Sizing Up the Field in the Mayor’s Race

Of frontrunner Bill Segal’s three opponents, [Teresa] Jacobs has the best chance of beating him in a head-to-head contest.



Photo By Scott A. Miller

People who don’t vote (and even some who do) often say that all political candidates are the same, so why bother? But that just isn’t the case in the Orange County mayor’s race, which will be on the ballot in the Aug. 24 primary election.

Here’s my take on the four major candidates and my prediction about the outcome of the nonpartisan race:

Matthew Falconer: He is the only true political outsider of the four, but he may be the most knowledgeable about the workings and costs of county government. The Windermere businessman is against nearly everything that his opponents are for, with SunRail among his chief complaints, in terms of costly government projects. He vows that he’ll rescind the expressway toll increase, seek consolidations of services with other municipalities, end defined pension plans for new county employees, and lower taxes.

Good luck with all that, Matt.

I strongly agree with him on SunRail and defined pensions: The former is a boondoggle that ultimately will force the commuter train system’s regional partners to seek tax increases to sustain it, and the latter is a drain on government budgets. While I don’t think he’ll be a top two vote-getter, I don’t want to underestimate him either. Falconer has campaigned hard and his Tea Party politics set him apart from the pack. Purely for selfish reasons, Falconer is my favorite because he would stir things up, providing loads of columns for me.

Teresa Jacobs: She has the southwest side of Orange County, the area she once represented as a county commissioner, sewn up.

Jacobs enjoys good press in the Orlando Sentinel, and is known for getting right to the point as well as for demanding ethics reforms in county government. Her campaign platform includes the usual spiel of bringing jobs to the area, holding the line on taxes and supporting quality-of-life issues, such as public safety.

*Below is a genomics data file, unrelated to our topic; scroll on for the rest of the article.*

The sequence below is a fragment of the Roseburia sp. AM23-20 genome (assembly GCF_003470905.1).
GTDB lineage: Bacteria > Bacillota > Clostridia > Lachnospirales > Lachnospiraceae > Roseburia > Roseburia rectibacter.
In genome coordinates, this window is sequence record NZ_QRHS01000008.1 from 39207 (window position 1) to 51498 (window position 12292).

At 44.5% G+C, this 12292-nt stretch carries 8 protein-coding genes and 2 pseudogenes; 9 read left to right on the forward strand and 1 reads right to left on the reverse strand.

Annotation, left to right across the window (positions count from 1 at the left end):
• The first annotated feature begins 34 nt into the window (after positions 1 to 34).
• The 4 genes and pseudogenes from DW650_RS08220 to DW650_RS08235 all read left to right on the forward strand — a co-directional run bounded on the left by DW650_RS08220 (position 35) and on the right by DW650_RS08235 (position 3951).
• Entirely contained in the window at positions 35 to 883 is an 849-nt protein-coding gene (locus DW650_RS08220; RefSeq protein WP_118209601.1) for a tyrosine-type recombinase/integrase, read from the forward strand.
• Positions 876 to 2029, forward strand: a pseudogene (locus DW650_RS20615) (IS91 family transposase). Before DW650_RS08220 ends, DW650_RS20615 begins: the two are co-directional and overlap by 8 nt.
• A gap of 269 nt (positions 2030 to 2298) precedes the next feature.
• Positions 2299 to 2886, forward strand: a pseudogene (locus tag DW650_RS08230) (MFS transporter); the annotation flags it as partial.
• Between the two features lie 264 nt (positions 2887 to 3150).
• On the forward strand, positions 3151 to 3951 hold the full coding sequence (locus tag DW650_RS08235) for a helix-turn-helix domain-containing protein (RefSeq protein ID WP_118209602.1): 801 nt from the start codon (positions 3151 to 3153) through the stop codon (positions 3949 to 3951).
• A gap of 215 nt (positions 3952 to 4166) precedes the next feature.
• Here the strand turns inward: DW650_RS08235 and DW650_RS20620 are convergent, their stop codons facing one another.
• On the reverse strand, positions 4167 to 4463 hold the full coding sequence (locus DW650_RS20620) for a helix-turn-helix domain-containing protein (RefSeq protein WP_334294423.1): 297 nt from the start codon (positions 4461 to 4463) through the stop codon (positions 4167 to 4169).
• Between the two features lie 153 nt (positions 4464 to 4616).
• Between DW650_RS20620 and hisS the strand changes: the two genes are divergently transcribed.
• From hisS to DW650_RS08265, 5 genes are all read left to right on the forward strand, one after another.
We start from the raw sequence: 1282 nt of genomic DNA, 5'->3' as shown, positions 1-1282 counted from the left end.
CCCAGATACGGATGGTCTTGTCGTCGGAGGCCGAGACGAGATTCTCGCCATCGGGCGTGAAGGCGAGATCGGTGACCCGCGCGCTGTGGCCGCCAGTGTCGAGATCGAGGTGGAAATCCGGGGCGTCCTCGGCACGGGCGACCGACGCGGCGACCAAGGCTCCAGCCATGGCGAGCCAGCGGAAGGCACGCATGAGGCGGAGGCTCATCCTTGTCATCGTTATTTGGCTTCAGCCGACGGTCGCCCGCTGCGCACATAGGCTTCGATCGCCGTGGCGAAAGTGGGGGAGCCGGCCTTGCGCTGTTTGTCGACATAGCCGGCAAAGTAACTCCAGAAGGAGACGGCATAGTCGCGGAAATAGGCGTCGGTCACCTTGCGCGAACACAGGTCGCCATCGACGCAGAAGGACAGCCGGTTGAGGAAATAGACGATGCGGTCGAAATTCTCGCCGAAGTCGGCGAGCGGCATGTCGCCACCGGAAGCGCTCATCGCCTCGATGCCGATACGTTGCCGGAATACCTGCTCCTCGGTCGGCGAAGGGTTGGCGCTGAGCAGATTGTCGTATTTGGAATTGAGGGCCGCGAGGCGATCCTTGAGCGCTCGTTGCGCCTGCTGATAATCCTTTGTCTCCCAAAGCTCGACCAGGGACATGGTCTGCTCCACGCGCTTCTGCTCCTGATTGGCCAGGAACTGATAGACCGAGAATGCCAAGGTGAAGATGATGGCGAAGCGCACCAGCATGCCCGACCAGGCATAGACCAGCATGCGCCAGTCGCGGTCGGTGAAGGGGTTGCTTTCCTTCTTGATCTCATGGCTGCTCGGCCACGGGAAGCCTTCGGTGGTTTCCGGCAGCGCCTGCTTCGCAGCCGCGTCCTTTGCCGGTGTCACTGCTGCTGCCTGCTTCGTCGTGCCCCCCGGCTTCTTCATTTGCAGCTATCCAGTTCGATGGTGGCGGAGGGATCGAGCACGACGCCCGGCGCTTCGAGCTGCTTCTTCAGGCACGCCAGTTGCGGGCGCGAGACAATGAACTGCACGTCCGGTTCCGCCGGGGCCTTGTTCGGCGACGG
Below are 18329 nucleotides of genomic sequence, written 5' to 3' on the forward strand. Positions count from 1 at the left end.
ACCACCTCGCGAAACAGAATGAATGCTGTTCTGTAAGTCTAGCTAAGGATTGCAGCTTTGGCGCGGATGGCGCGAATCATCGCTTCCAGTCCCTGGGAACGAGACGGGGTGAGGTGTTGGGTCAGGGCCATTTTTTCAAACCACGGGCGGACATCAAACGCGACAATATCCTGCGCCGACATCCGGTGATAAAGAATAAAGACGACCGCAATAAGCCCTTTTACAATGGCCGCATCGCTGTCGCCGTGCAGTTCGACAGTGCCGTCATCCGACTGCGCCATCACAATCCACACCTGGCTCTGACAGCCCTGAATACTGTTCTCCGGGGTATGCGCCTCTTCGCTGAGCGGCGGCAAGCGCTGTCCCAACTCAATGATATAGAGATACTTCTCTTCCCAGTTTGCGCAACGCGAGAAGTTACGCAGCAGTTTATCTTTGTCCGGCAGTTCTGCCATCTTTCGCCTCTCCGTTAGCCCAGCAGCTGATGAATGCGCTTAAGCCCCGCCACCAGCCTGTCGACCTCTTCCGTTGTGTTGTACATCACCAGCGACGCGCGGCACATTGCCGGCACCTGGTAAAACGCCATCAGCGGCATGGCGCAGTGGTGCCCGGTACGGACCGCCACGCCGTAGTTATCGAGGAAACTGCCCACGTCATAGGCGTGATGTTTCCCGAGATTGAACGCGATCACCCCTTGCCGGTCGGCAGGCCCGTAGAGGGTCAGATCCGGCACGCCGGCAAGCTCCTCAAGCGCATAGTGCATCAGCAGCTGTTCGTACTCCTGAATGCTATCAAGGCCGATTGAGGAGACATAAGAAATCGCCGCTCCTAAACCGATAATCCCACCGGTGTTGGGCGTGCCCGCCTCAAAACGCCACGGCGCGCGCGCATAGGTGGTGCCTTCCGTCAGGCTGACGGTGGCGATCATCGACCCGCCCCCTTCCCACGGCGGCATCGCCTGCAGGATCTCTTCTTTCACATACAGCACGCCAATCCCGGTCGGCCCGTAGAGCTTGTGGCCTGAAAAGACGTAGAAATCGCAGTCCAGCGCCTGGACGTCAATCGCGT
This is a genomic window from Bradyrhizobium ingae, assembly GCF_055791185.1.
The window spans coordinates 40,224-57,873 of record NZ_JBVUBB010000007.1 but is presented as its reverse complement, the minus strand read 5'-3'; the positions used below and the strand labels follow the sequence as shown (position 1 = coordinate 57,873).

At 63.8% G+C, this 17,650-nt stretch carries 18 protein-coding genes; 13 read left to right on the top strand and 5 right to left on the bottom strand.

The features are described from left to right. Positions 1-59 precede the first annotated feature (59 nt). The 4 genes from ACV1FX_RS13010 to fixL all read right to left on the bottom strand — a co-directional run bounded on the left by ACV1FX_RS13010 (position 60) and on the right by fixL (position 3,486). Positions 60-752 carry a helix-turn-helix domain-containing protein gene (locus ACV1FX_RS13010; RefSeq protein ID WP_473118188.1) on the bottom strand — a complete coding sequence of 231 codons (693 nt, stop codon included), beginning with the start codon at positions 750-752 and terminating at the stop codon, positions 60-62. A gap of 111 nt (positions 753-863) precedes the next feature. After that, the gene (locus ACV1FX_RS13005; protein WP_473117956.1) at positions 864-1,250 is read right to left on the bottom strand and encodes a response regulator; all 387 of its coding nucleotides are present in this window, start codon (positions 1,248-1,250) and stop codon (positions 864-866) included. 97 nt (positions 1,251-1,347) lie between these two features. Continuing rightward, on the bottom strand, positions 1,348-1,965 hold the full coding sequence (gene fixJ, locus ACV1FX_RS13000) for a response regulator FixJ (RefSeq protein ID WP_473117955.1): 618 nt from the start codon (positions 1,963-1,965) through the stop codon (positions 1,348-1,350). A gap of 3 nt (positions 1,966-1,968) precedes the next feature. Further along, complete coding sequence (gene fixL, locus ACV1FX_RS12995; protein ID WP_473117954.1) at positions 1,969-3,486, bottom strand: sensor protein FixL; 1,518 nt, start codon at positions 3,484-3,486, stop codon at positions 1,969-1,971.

Name recognition is Jacobs’ greatest ally in the race, as her success at campaign fundraising has shown, even though she was the last of the four to join the race, entering in late January. Of frontrunner Bill Segal’s three opponents, Jacobs has the best chance of beating him in a head-to-head contest. But she’s also the most likely to feel the effects of Falconer’s presence in the primary if there is a surprisingly heavy voter turnout.

Bill Segal: Just about every major or minor endorsement has gone to him, along with the financial backing of Orlando’s politically involved. The District 5 county commissioner claims that his business background makes him the candidate best qualified to lure new businesses to the area. And he says he’ll protect public-safety spending while prudently managing the county’s recession-wracked budget.

Although Segal is the hands-down choice among Orange County’s movers and shakers, his name doesn’t resonate as strongly beyond the inner circles. Still, he should skate through the primary as the top vote-getter. His recent support of the controversial Mormon Church-backed mega-project in southeast Orange County was risky in this anti-development climate, but it showed that he’s willing to stick his neck out politically.

Linda Stewart: The District 4 county commissioner is the “green” candidate, with environmental concerns and mass-transit initiatives among her principal campaign platforms. Stewart has a solid base of support in her sprawling southeast Orange County district, but it hasn’t amounted to much in contributions. Of the candidates, she and Falconer have posted the most detailed platforms on their campaign websites.

I disagree with Stewart’s support for SunRail and high-speed rail, but she is right-on about Lynx: It needs a dedicated funding source, though her gas-tax proposal likely will cost her votes. If the race were between just her and Segal, Stewart could create some buzz. But Jacobs and Falconer have stolen some of her thunder.

Prediction: Segal takes 35 percent of the vote, with Jacobs a close second and Falconer claiming a respectable 20 percent. Segal and Jacobs advance to the general election.

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